A short intermission was followed by several more moving pieces, including master choreographer Barry Kerollis’ “Diagnosis,” once more starring Nicholas Rio and introducing into the spotlight other stars of the night, including ballerina Clara Monk, whose control and flexibility left the audience breathless. The difficulty level of these pieces (including some stunning excerpts from George Balanchine’s masterpiece “Serenade” and the flowing interpretive work of Richard Isaac’s “Troublemaker”) was on par with that expected from a fully professional dance collaborative, and the emotion in their expressions was genuine, affecting the whole audience as they became more than observers in the dancers’ struggle– as can be previewed in the video sample of “Diagnosis” below (gracefully provided through Kerollis and the Columbia Ballet Collaborative):

The night closed with Craig Salstein’s “Blooming Bouquet,” a clever piece that imitates the playful interactions between practicing dancers with rapid sequences of grand jetés and contagious laughter as the delightful young ballerinxs chase each other across the floor, seemingly weightless.

"Blooming Bouquet" choreographed by Craig Salstein. Photo: Eduardo Patino — featuring Alex Susi and an unidentified ballerina at Miller Theatre at Columbia University.

“Blooming Bouquet” choreographed by Craig Salstein. Photo: Eduardo Patino — featuring Alex Susi and an unidentified ballerina at Miller Theatre at Columbia University.

Smiles remained, but tears bloomed as the dance came to an end and the audience regretfully bid goodbye to the show and the graduating seniors who performed one last time as active Columbia students. The audience could only hope that they would return as alumni for future CBC performances; this hope came through loudly in a cacophony of cheers and a raucous standing ovation that lingered in the air even after the ballerinxs exited.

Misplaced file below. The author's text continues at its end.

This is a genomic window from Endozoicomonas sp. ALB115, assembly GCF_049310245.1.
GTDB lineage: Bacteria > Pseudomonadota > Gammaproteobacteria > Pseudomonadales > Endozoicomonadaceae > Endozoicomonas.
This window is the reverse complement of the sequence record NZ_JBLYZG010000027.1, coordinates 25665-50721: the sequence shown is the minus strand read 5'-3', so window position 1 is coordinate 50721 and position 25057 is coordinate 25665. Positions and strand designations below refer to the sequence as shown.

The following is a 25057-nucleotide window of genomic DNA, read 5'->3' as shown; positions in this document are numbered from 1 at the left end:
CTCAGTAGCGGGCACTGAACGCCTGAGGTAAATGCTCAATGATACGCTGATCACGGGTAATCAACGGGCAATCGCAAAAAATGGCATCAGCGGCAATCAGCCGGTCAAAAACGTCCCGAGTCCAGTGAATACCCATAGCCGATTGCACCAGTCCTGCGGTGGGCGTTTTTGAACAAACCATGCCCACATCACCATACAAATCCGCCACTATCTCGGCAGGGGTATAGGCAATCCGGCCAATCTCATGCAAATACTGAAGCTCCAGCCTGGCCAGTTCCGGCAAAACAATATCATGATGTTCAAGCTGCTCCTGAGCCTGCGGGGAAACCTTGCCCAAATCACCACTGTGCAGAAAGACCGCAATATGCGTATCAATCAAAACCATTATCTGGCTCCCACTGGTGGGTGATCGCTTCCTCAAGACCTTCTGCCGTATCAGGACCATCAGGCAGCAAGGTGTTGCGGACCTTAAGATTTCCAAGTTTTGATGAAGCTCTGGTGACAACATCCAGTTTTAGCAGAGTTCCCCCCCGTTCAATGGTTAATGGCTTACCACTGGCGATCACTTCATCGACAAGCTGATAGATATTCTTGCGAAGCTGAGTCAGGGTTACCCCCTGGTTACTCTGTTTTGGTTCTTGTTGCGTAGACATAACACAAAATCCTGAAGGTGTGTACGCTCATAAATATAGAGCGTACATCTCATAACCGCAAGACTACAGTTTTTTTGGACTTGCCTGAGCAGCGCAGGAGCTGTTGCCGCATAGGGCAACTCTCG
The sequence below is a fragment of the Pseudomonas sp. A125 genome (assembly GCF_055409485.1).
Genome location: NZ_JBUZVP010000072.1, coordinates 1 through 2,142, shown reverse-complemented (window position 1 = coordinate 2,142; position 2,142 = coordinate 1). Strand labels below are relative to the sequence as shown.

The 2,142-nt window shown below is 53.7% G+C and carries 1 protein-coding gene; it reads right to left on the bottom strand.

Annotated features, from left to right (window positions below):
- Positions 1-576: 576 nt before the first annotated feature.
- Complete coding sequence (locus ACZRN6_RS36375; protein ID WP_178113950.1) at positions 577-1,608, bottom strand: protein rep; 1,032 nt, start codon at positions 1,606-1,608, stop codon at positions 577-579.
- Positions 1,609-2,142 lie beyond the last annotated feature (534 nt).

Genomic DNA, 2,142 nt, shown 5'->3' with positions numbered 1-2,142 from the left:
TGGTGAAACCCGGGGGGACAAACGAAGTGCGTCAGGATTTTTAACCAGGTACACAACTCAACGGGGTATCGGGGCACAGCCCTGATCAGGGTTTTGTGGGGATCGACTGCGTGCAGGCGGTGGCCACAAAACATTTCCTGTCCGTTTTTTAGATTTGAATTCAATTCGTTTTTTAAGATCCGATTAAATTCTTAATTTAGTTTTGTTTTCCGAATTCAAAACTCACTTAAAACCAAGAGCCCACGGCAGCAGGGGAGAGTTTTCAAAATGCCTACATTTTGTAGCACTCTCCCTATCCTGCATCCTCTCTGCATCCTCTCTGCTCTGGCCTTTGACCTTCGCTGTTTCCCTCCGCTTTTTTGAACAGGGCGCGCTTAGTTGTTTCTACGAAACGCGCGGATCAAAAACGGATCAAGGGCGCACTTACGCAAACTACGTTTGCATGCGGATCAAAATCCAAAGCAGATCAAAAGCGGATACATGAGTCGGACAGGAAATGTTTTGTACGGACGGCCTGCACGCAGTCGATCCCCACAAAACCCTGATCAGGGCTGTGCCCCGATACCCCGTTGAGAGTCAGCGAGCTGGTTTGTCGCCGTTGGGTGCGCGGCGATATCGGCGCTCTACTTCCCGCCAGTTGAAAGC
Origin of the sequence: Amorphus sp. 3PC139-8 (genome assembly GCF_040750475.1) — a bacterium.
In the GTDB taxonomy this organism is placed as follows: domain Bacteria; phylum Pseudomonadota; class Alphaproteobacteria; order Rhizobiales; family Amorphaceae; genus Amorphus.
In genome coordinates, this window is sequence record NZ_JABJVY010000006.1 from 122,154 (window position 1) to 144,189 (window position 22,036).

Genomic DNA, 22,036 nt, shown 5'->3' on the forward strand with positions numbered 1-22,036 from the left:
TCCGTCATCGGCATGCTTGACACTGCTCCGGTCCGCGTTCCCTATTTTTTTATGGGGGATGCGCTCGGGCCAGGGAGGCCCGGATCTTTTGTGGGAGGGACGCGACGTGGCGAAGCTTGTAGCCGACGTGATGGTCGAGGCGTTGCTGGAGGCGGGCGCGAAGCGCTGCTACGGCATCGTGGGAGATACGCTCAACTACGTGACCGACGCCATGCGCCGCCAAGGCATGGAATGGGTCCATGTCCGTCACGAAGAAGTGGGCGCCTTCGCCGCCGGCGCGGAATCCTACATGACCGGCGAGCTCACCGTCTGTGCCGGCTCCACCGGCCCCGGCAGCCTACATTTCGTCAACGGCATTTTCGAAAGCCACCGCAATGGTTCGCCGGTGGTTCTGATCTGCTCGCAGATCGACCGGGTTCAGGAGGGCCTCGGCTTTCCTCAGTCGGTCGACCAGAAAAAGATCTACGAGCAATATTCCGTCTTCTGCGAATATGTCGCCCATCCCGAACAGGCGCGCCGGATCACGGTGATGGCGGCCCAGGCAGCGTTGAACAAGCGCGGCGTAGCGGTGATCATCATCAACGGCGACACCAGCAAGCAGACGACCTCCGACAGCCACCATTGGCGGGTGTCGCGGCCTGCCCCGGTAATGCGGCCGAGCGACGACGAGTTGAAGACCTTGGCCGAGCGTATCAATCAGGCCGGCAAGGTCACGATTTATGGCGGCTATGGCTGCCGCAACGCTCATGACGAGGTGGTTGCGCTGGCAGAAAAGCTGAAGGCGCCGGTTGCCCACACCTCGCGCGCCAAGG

Illustration by Laura Elizabeth Hand

 

Prior to the Columbia University Orchestra performance at Alice Tully Hall, my most recent event at Lincoln Center was Yo-Yo Ma’s breathtaking cello performance of Symphonie Fantastique. Yo-Yo Ma climbed to the highest note of his cello while we climbed to the edges of our seats. Here, instead of the back corner box, I am in the front, my gaze catching on an audience that has exchanged black gowns and reserved enthusiasm for H&M and outright fervor.

The spring concert will lead with Wagner’s Tristan and Isolde (1868), and then eventually trail into Columbia’s own rendition of Symphonie Fantastique with a different cellist starring. Alec Hon’s performance of Haydn’s Cello Concerto in D Major (1783) is set to follow Tristan and Isolde first, however, ushering the packed— sold-out— hall into intermission and then the closing march of Berlioz’s Episode from the Life of an Artist: Symphonie Fantastique (1830).

Heels and blue jeans, overexcited parents and a girl in a blue down jacket (leaning in to gesture frantically at a distracted violinist) are the signs marking the rapid growth of our audience as they press into the general admission seating. The vibrations and eerie peels of the stringed instruments begin as they warm up for the highly-anticipated spring concert. Soon enough, the wind instruments’ lend trills to the rising atmosphere.

In the final moments before Tristan and Isolde begins, there is a brief interlude of frantic applause followed by absolute silence.